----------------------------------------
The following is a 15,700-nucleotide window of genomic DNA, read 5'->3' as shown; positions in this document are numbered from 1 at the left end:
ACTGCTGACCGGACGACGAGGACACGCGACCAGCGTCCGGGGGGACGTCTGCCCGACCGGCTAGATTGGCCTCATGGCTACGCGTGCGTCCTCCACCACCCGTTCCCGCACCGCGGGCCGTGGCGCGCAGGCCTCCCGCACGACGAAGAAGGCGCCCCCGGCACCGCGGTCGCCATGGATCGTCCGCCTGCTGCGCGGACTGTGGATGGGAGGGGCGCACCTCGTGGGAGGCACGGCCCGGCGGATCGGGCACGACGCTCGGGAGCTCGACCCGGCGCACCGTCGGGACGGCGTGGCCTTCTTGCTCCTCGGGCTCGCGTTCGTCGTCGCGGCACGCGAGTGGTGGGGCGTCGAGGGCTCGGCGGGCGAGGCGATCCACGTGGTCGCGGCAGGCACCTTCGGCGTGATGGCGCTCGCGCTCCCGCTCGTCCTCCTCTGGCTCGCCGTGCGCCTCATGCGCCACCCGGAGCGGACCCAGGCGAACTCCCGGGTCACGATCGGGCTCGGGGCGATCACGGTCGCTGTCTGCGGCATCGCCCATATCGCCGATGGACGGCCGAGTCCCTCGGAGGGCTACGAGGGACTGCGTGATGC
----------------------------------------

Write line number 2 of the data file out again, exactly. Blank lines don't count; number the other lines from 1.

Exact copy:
ACTGCTGACCGGACGACGAGGACACGCGACCAGCGTCCGGGGGGACGTCTGCCCGACCGGCTAGATTGGCCTCATGGCTACGCGTGCGTCCTCCACCACCCGTTCCCGCACCGCGGGCCGTGGCGCGCAGGCCTCCCGCACGACGAAGAAGGCGCCCCCGGCACCGCGGTCGCCATGGATCGTCCGCCTGCTGCGCGGACTGTGGATGGGAGGGGCGCACCTCGTGGGAGGCACGGCCCGGCGGATCGGGCACGACGCTCGGGAGCTCGACCCGGCGCACCGTCGGGACGGCGTGGCCTTCTTGCTCCTCGGGCTCGCGTTCGTCGTCGCGGCACGCGAGTGGTGGGGCGTCGAGGGCTCGGCGGGCGAGGCGATCCACGTGGTCGCGGCAGGCACCTTCGGCGTGATGGCGCTCGCGCTCCCGCTCGTCCTCCTCTGGCTCGCCGTGCGCCTCATGCGCCACCCGGAGCGGACCCAGGCGAACTCCCGGGTCACGATCGGGCTCGGGGCGATCACGGTCGCTGTCTGCGGCATCGCCCATATCGCCGATGGACGGCCGAGTCCCTCGGAGGGCTACGAGGGACTGCGTGATGC